Publishers Who Screw Public Libraries Should Die

No More New Penguin Digital Audiobooks For Libraries, Either

The latest restrictions come about two months after Penguin announced that it would no longer offer any new e-books through libraries.

Boldfaced emphasis added by me.

This isn’t the only publisher screwing with public libraries:

HarperCollins Puts 26 Loan Cap on Ebook Circulations

While HarperCollins is the first major publisher to amend the terms of loan for its titles, two other members of the publishing “big six”—Macmillan and Simon & Schuster—still do not allow ebooks to be circulated in libraries, much to the consternation of librarians.

Boldfaced emphasis added by me.

When publishers get up on their hind legs and bray about how they contribute to the culture, you can now tell them they’re nothing but greedy bastards who are full of themselves and totally full of shit.

They are enemies of the culture!

Public libraries create the culture — and create their future writers!

Here are just three very prominent examples:

Writer Og Mandino’s introduction to this book:

Many years ago, through my own stupidities and faults, I lost everything that was precious to me — my family, my home and my job. Nearly penniless, and with no guidance, I began to wander the country, searching for myself and for some answers that would make my life bearable.

I spent much time in public libraries because they were free — and warm. I read everything from Plato to Peale, seeking that one message that would explain to me where I had gone wrong — and what I could do to salvage the remainder of my life.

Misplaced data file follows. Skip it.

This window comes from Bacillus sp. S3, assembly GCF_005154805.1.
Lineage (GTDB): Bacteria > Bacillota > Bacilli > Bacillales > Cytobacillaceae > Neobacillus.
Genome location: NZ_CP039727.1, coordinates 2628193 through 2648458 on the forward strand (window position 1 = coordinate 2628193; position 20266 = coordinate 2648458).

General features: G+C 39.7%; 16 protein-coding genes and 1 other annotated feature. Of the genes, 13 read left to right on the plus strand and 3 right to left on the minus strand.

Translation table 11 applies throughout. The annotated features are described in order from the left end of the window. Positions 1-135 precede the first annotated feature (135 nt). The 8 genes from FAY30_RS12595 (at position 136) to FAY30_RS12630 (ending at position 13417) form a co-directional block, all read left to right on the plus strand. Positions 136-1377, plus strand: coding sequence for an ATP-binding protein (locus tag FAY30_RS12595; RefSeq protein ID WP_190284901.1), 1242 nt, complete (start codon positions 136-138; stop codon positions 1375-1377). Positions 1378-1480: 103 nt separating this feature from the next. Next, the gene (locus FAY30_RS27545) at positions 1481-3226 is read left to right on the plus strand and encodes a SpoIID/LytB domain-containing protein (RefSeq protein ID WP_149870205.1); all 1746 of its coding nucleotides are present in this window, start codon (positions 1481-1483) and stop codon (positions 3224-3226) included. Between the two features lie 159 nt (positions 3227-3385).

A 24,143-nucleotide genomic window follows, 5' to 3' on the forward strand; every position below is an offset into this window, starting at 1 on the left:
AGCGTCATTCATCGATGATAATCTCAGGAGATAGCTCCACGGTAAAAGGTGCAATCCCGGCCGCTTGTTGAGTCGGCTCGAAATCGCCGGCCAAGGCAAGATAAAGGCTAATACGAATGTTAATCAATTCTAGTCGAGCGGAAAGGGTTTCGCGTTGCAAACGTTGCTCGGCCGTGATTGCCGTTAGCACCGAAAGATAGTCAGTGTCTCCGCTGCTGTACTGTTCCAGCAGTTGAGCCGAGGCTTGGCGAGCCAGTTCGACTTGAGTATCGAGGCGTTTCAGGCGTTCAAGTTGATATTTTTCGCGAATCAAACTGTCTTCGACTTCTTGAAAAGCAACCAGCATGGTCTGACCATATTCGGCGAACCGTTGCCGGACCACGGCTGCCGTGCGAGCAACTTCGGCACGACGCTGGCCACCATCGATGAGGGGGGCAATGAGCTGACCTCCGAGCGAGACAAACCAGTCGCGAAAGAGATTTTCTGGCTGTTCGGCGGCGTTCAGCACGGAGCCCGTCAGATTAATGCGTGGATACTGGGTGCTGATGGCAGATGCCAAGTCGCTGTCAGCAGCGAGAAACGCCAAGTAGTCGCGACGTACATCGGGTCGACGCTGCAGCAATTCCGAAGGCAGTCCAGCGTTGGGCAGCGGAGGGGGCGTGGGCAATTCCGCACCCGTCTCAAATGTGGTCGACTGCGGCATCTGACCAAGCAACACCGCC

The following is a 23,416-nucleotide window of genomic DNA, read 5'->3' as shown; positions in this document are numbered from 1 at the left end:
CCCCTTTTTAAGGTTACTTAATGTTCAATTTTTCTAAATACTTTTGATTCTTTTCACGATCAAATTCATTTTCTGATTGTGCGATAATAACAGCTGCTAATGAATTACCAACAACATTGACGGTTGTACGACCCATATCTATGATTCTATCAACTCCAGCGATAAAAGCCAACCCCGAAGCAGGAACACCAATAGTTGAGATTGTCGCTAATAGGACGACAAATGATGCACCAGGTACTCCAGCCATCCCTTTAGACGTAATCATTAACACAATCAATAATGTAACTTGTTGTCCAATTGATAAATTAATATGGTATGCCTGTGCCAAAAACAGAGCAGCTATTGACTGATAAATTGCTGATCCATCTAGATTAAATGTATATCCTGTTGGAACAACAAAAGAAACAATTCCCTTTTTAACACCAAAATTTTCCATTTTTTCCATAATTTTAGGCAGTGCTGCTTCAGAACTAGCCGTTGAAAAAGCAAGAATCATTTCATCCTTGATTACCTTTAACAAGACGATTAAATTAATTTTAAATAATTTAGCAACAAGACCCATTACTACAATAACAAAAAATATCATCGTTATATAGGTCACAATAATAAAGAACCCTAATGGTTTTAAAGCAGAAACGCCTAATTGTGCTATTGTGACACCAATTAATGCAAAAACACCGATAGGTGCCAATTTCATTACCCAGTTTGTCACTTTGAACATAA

I finally found my answer in W. Clement Stone’s and Napoleon Hill’s Success Through A Positive Mental Attitude. I have employed the simple techniques and methods found in this classic for more than fifteen years, and they have provided me with riches and happiness far beyond anything I deserve. From a penniless vagrant without a single root, I eventually became the president of two corporations and the executive editor of the finest magazine of its kind in the world, Success Unlimited. I also wrote six books — and one of them, The Greatest Salesman in the World, has now become the best-selling book for salespeople of all time: it has been translated into fourteen languages and has sold more than three million copies.

Boldfaced emphasis added by me.

How many millions of dollars were returned to publishing because Og Mandino could read books for free?

And I’ve previously cited both Charles Bukowski and Ayn Rand, which I will repeat here:

Bukowski:

I was a young man, starving and drinking and trying to be a writer. I did most of my reading at the downtown L.A. Public Library, and nothing that I read related to me or to the streets or to the people about me. It seemed as if everybody was playing word-tricks, that those who said almost nothing at all were considered excellent writers. Their writing was an admixture of subtlety, craft and form, and it was read and it was taught and it was ingested and it was passed on. It was a comfortable contrivance, a very slick and careful Word-Culture. One had to go back to the pre-Revolution writers of Russia to find any gamble, any passion. There were exceptions but those exceptions were so few that reading them was quickly done, and you were left staring at rows and rows of exceedingly dull books. With centuries to look back on, with all their advantages, the moderns just weren’t very good.

I pulled book after book from the shelves. Why didn’t anybody say something? Why didn’t anybody scream out?

[...]

I kept on walking around the big room, pulling the books off the shelves, reading a few lines, a few pages, then putting them back.